Introduction to the Novena to Mary, Untier of Knots

The Novena to Mary, Untier of Knots was inspired by a German baroque icon. The icon features the Blessed Virgin Mary, surrounded by the heavenly host of angels and under a dove representing the Holy Spirit, undoing knots while crushing the head of the serpent under her heel. (See Genesis 3:15.)

The Ancient Roots of the Novena

Both the icon and the devotion to Mary, Untier of Knots, trace their roots to a passage from a famous work, Against Heresies, by a second-century Bishop, Saint Irenaeus of Lyons. In discussing Mary’s role as the Second Eve, Saint Irenaeus writes that “the knot of Eve’s disobedience was loosed by the obedience of Mary. For what the virgin Eve had bound fast through unbelief, this did the virgin Mary set free through faith.”

Pope Francis’ devotion to Mary Untier of Knots

During his October 2013 catechesis Pope Francis revealed to the world his special devotion to Mary Undoer of Knots. He spoke of Mary as the “new Eve” who unties the knot of Eve’s disobedience. He said that Mary unties other kinds of knots as well – when we do not listen to God or follow His will or lack trust in Him, a kind of knot is created deep within us. The Pope continued, ‘These knots take away our peace and serenity and are dangerous since many knots can form a tangle which gets more and more painful and difficult to undo’.

The Holy Father encountered the image of Our Lady Untier of Knots while he was stationed in Germany in 1986 studying for his doctorate. He visited the church of St Peter am Perlach in Augsburg and saw the painting. He was captivated by it and the story behind it. He brought a postcard of the image back to Argentina. As a Cardinal he had the image engraved into a chalice and presented it to Pope Benedict. Later in his life, our Lady Untier of Knots saw him through a very difficult time, deepening his devotion to, and appreciation of our Lady under that title. Because of this, author Paul Vallely titled his biography of Pope Francis ‘Untying the Knots’.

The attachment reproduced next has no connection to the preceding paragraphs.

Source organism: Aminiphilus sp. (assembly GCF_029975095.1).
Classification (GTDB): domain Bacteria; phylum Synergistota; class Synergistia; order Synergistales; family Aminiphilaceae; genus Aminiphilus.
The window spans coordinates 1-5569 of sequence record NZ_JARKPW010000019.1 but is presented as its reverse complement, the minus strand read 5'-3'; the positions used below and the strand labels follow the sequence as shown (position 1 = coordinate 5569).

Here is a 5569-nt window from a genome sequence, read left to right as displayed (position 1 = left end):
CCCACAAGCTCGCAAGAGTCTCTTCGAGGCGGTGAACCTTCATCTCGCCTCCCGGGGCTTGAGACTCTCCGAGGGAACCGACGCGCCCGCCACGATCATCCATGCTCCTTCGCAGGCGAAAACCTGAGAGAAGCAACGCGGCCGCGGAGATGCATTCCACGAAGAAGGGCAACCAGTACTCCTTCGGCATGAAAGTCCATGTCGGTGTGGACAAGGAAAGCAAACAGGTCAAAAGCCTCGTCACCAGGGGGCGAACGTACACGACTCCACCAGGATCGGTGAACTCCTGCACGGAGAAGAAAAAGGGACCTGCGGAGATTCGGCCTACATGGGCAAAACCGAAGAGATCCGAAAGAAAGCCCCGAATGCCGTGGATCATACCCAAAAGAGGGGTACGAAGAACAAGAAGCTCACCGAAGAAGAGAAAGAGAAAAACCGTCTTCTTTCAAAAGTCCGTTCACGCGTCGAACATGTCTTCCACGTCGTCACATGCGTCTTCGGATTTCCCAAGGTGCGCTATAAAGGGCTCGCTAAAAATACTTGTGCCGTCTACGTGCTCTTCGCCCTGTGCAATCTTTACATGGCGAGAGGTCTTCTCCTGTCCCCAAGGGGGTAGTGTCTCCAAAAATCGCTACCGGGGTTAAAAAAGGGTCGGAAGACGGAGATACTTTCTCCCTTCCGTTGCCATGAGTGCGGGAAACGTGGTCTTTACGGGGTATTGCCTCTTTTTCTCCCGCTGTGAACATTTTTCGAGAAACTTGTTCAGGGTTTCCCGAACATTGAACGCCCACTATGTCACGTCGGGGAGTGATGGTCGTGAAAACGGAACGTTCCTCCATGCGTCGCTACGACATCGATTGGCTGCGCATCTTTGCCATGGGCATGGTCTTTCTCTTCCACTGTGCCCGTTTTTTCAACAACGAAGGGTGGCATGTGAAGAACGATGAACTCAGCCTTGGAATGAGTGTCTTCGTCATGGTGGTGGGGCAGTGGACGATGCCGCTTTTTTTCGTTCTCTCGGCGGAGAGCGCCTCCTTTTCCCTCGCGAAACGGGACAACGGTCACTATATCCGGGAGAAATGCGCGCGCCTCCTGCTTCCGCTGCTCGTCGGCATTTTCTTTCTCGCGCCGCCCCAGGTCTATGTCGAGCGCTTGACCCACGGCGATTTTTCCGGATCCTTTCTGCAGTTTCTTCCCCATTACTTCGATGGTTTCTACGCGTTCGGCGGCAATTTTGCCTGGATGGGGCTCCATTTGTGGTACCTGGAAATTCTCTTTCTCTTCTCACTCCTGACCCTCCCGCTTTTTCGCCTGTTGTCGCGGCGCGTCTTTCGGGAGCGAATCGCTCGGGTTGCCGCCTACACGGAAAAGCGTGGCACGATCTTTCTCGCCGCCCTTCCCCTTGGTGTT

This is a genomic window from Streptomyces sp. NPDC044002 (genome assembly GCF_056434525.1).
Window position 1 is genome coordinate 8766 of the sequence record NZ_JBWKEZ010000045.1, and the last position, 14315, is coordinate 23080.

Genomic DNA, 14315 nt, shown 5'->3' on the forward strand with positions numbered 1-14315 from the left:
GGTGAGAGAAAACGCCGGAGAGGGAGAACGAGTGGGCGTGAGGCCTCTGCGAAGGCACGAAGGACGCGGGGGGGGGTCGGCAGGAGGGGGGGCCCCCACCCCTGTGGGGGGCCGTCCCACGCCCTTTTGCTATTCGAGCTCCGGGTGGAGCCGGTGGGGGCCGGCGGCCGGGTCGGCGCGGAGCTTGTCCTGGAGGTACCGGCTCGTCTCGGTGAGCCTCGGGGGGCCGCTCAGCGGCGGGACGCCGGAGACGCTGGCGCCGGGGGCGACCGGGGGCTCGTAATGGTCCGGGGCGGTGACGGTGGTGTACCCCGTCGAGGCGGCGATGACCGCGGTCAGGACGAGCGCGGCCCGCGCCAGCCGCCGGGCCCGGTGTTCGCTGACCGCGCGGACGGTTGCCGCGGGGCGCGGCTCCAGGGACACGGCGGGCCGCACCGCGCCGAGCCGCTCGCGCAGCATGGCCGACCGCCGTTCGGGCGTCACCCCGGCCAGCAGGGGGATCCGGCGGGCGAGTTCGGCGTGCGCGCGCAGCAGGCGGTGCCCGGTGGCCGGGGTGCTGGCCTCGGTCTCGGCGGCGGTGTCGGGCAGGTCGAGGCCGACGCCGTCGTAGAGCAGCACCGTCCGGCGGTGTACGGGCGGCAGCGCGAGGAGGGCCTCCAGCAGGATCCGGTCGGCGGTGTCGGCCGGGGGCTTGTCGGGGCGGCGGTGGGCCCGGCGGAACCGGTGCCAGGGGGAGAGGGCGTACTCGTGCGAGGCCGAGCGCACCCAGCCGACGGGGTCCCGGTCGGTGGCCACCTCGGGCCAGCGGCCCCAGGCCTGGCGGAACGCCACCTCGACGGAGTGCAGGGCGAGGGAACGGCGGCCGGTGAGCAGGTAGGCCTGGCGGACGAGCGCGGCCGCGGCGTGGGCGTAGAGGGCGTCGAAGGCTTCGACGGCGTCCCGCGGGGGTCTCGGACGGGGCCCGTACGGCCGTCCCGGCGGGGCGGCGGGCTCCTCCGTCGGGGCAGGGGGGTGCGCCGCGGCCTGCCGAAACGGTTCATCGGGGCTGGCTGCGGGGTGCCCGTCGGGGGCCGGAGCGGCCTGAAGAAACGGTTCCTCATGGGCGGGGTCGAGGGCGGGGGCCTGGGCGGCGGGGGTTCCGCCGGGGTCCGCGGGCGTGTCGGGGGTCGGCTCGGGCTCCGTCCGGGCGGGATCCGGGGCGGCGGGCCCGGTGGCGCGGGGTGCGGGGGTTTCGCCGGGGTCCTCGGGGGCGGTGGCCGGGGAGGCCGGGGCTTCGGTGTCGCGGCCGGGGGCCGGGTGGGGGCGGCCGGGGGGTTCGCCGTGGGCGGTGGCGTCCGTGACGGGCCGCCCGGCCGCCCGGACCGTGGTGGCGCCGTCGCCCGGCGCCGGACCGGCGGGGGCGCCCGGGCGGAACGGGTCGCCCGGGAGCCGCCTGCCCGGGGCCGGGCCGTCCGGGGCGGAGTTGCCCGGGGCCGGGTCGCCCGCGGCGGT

During the Novena you will be guided to think about the ‘knots’ in your life. Then we will petition Mary, Untier of Knots, to undo the knots in our lives – knots such as injustice, disappointment, grief, loss, hopelessness, betrayal, resentment, physical and mental suffering in all its forms. Let us meditate often on the image of Mary Untier of Knots. When you look at it you will see the ribbon in her hands that represents your life – the life that God wants you to live in freedom, holiness and peace. Jesus has told us ‘I have come so that you might have life and have it in all its fullness’. St Irenaeus tells us ‘the glory of God is the human person fully alive’. God wants each of us to achieve our full potential with him and with each other. Yet he also invites us to follow him, a journey that will lead to the cross. The ribbon in Mary’s hand is knotted and each knot holds you back on your journey. And yet, if identified, owned and embraced, each knot can not only be untied and unravelled but by the grace of God lead us to an ever more abundant life; just as Jesus’s own acceptance of his cross led him to the glory of the resurrection.

A word on the tradition of Novenas

A Novena is a form of Catholic devotion that involves offering special prayers or services for 9 consecutive days (novena means nine) for a particular intention. This practice can be traced back to apostolic times, when the apostles and Mary gathered in the upper room for 9 days after the Lord ascended to heaven ( see Acts 1-2). On the 10th day, the Holy Spirit descended upon them at Pentecost. Over time, particular Novenas to particular Saints or for particular seasons or intentions, began to spring up in every time and place.

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